Noreaga: “To tell you the truth, we didn’t know if the West Coast was dissing us or not. We wasn’t sure. I just remember a dude from my hood, his name was Chaz, had the Dogg Pound album early. We thought he was a genius at the time because he had all the records two months prior to the albums coming out. Back in the days, they used to give the DJs the record two months prior to the record dropping. [Chaz] figured out a way to be on the DJ list, and this is a regular hood guy with no industry ties. So he played it for me on the way to Stretch Armstrong’s house, and he asked me if I thought they were dissing us. This is way before the video, two months prior to 'NY, NY' [actually] dropping.
“So we went to Strech Armstrong’s house with Mobb Deep and we were thinking of a record to do. It was originally done for a Bad Boy mixtape. Back in the day, Bad Boy was hiring DJs to do their mixtapes; they hired Clue, Envy, and for this one they hired Stretch Armstrong. And we was sitting at his house with nothing to do. I asked Stretch if he had the 'New York, New York' record, and we all sat back and listened to it but we couldn’t tell if they was dissing us or not. That’s why if you really listen to 'L.A., L.A.,' the concept is dissing them but the actual song has no disses at all. The thing was, as we was listening to 'New York, New York,' we couldn’t find no disses from them either. So we just figured we’ll respond the same way they attacked us.
“We recorded it the same day. Mobb Deep came. We had a whole bunch of underground tapes that were circulating in the Lefrak/Queensbridge area. So Prodigy had already wrote his rhyme, 'Get word back to Noreaga.' He already had that rhyme. I was just sitting there like, 'Wow!' And he stepped to me and he was like, 'Yo kid, I’m really a fan of what you doing.' And he had my name in his rhyme! I was like 'Oh shit!' I was honored.
“I didn’t even think Prodigy was going to come to the video shoot, I thought he was going to stay away from it period. But that week Tupac released 'Hit’em Up' and he said, 'Don’t you dudes got sickle cell?' or something like that. And Prodigy was furious. He was calling us like, 'When we shooting the video?!'
“The craziest part was Prodigy’s record label felt his verse was inappropriate and told him to take his verse off the record. That’s why if you see the 'L.A., L.A.' video, Prodigy doesn’t have a verse in the video because he said 'JFK on my way to L.A.' He was the only person indicating a diss. So his label took him off the record. And the final verdict of that was the only person Tupac actually dissed was Prodigy, the person who took the verse off the record. I always thought that was ironic as hell.
Capone: “That song came about when we seen an opening, like 'You know what? We got to get on. And we can’t get on by just sitting around and waiting for it to happen, we got to make it happen.' That’s what we did.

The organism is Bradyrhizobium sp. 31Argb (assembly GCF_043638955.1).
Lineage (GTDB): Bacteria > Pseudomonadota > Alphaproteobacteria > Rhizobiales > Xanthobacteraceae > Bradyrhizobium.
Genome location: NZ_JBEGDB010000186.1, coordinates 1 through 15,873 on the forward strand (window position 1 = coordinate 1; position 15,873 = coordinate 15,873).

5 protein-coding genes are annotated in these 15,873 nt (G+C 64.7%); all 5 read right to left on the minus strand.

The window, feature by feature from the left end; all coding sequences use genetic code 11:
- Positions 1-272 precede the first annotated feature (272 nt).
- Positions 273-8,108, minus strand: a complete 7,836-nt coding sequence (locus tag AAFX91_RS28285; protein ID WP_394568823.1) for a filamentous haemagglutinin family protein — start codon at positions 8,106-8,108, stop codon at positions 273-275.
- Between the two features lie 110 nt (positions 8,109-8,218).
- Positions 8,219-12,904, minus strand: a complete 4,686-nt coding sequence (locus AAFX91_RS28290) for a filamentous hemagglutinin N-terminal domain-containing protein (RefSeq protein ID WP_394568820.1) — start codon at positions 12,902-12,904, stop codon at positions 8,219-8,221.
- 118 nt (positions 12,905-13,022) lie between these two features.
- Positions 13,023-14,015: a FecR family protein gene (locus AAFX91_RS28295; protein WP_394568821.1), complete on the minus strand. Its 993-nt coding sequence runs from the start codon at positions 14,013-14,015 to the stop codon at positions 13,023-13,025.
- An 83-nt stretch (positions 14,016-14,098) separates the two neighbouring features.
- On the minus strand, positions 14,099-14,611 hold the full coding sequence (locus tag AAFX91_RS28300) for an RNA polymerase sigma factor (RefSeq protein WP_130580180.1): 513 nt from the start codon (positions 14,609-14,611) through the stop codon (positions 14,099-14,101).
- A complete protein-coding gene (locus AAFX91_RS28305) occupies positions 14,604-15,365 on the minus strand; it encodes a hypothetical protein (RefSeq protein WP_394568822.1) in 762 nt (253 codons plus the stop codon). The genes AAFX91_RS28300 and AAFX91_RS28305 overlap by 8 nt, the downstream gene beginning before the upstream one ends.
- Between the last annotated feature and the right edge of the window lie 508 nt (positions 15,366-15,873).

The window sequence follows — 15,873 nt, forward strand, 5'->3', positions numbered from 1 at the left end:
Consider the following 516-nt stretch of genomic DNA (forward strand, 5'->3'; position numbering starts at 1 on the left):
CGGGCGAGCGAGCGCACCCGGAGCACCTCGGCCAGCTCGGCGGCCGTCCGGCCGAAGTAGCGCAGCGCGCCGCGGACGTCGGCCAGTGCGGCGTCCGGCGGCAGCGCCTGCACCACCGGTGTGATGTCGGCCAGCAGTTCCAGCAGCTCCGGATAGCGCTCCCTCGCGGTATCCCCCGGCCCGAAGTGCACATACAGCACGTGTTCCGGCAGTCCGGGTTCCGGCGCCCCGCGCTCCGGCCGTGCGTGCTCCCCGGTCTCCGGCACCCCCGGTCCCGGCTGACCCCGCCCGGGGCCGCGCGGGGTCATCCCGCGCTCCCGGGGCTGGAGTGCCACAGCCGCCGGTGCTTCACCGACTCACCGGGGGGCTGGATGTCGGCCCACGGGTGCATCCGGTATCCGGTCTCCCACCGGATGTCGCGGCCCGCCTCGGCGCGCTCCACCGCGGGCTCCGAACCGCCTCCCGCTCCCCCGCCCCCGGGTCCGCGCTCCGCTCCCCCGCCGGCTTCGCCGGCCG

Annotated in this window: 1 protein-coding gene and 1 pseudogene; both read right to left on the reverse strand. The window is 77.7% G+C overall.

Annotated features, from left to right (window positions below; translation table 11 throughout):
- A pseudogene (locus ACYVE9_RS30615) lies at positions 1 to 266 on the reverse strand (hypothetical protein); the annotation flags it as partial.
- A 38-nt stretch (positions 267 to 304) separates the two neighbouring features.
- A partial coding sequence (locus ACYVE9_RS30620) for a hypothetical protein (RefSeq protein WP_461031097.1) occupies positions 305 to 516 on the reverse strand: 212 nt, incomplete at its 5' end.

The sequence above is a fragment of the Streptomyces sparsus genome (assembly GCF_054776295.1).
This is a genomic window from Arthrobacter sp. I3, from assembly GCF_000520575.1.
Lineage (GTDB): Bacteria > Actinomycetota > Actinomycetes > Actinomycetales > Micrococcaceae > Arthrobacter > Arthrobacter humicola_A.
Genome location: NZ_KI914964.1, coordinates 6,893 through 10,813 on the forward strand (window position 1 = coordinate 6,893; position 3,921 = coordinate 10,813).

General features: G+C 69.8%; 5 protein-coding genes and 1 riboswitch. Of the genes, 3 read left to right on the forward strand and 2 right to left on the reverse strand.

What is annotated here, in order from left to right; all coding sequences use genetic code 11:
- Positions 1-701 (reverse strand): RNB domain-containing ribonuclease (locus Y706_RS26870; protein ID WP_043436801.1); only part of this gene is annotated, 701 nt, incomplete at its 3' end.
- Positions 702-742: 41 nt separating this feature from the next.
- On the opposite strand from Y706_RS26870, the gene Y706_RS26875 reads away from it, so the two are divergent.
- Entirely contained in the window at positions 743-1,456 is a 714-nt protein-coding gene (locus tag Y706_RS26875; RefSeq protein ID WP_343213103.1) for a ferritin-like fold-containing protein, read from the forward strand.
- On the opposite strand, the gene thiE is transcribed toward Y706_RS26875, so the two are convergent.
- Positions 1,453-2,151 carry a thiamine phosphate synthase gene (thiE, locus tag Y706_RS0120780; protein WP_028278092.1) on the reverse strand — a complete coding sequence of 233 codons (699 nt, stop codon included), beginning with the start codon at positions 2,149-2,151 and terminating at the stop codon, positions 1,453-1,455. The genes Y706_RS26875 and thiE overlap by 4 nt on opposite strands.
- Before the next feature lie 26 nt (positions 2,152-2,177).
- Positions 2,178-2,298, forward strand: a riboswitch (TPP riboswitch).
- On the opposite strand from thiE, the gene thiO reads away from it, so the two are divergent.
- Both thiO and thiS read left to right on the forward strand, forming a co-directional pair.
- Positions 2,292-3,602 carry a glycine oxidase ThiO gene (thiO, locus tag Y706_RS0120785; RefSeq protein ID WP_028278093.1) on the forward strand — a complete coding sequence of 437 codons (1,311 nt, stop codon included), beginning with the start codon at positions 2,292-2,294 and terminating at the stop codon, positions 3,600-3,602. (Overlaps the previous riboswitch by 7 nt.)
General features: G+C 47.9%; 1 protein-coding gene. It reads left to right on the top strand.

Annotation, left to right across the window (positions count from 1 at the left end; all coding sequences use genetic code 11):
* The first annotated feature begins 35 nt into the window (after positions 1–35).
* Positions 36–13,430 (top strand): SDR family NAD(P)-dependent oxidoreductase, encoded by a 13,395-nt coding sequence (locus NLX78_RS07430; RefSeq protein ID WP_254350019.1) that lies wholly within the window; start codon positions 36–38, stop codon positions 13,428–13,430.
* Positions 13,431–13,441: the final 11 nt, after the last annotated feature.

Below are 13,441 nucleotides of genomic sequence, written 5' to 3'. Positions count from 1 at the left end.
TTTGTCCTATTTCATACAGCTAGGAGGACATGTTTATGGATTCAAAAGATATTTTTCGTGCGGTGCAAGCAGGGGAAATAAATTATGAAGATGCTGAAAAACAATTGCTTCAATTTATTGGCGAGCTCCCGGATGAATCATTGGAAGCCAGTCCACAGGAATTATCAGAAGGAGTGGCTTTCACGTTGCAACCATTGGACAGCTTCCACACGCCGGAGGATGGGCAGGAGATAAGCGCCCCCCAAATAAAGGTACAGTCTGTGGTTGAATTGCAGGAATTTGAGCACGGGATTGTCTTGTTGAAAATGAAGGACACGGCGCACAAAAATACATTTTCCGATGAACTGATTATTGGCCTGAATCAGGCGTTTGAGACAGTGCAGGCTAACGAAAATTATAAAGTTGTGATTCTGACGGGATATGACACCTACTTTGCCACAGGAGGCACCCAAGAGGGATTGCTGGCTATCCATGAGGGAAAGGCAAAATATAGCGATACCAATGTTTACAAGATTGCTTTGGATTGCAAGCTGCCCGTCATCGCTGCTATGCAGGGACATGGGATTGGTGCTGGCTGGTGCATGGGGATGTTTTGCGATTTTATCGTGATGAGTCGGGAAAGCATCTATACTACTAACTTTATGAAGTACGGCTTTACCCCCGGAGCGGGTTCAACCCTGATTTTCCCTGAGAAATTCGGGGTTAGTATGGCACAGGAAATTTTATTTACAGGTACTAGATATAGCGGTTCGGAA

“I mean, I felt really upset. I was pissed off because they came to my hood and kicked down the buildings. They didn’t go to Lefrak, they didn’t go to South Jamaica. They came to muthafuckin’ Queensbridge and kicked down the buildings. So when I heard the record I was pissed. I wanted to fuckin’ go choke the shit outta Snoop Dogg. Him and Kurupt’s ass. But at the end of the day I knew what I had planned and what I wanted to do. But we can’t win, Snoop Dogg is Snoop Dogg. But now that’s my big homie, that’s one of my best homies. I would never disrespect big homie. But at the that time I might have punched him in his face ’cause I was trying to get on. I might have done anything at that time.
“In all actuality, the main objective of the song was to start a drama because we had to get a buzz. That record made us to the point where people were like, 'These guys right here is going to make a mark in the hip-hop game.' That song got us a Source 'Unsigned Hype.' When 'L.A., L.A.' came out, people never knew how we looked. But when we got that 'Unsigned Hype' and we shot the video, people were like, 'Oh, that’sCapone-N-Noreaga.'
“That video was real. We shot that shit with only a little bit of money, thanks to Stretch Armstrong and his pops who believed in us. Everything done to make that record work was done to make a mark. We didn’t want the video to be us kicking down L.A.’s buildings, the building was to make sure muthafuckas knew where we was from. That’s why we shot the video in Queensbridge and threw niggas off the 59th Street Bridge. That was Tragedy’s idea [to throw people off the bridge]. He spent a lot of time wrapping that rug up and all that shit. All types of shit like that. A lot of people that didn’t see that video and are just seeing it are like, 'Oh y'all muthafuckas was crazy!'
“I look at it now, it was crazy because I was mad pissed off then but I love the record now. [Laughs.] Not only do I love it because it was a groundbreaking record for us and them, but it kind of bridged the gap between both coasts in the long run. Because Snoop was eventually able to perform 'NY, NY' out here, and we was able to go to L.A. and perform 'L.A., L.A.' That shit was amazing. This was like in ’99 or 2000, only a few years after the album. They gave this a boiling hot reception, not even warm. They look at it like in a kind of intricate way we was bigging L.A. up. The funny shit is so many people jacked the 'L.A., L.A. the big city of dreams' thing and threw it in their songs. It was just crazy to have New York mutahfuckas saying 'L.A.' At the time, they may have wanted to throw bottles at us. Two years later, time passed and they had time to understand what it meant to hip-hop. But I wouldn’t have gone and performed that shit in ’97. Hell, no! [Laughs.]”